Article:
Creamed Poke Print Recipe

Serves 6


  • 1 lb parboiled poke greens & stems
  • 3 Tbs butter
  • 3 cloves garlic, minced
  • 1/2 cup heavy cream
  • 4 ounces cream cheese, cubed
  • 1 tsp Italian seasoning
  • salt & pepper to taste (I used 1/4 tsp of each)
  • Parmesan cheese and red pepper flakes for topping


Melt butter in a large pan over medium heat. Sauté minced garlic until fragrant. 

Add cream and cream cheese and stir until melted. Add Italian seasoning, salt and pepper to taste.  

Add parboiled poke to the pan, and toss till thoroughly warmed and coated with the cheese sauce.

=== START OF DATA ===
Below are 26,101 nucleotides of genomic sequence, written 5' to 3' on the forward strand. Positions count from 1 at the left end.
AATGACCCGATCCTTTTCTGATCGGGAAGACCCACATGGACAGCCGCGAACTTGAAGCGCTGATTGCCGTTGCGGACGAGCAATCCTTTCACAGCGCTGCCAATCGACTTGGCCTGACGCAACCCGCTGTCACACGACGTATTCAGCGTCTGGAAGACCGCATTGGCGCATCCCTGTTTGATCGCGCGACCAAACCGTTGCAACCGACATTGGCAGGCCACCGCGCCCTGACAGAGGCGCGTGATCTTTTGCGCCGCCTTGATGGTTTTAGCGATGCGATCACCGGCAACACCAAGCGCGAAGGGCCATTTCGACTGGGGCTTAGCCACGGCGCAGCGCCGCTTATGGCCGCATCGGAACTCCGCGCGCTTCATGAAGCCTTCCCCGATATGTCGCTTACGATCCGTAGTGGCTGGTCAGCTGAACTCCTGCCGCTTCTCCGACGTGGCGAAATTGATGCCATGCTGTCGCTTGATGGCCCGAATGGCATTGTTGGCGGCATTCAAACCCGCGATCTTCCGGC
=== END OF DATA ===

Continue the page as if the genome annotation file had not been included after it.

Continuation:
Top with Parmesan cheese and red pepper flakes to taste. Serve warm.


  1. […] When I first experimented with eating dandelions several years ago, I tried many techniques to make the bitter greens more palatable to my family. If you’ve been reading this blog that long, you might recall I planned to write an entire ebook of dandelion recipes!) Various approaches seemed to help, like soaking the greens in cold water, or parboiling them before cooking them – although not for nearly as long as you would for pokeweed. […]

  2. […] Chickweed pesto is a great option for people who don’t care for the taste of the traditional basil-based pesto. (Yes, these people do exist!) It is also a great introduction to foraging, because chickweed is usually abundant, relatively easy to identify, does not have poisonous lookalikes, and doesn’t require complicated preparation like some wild edibles (pokeweed, for instance). […]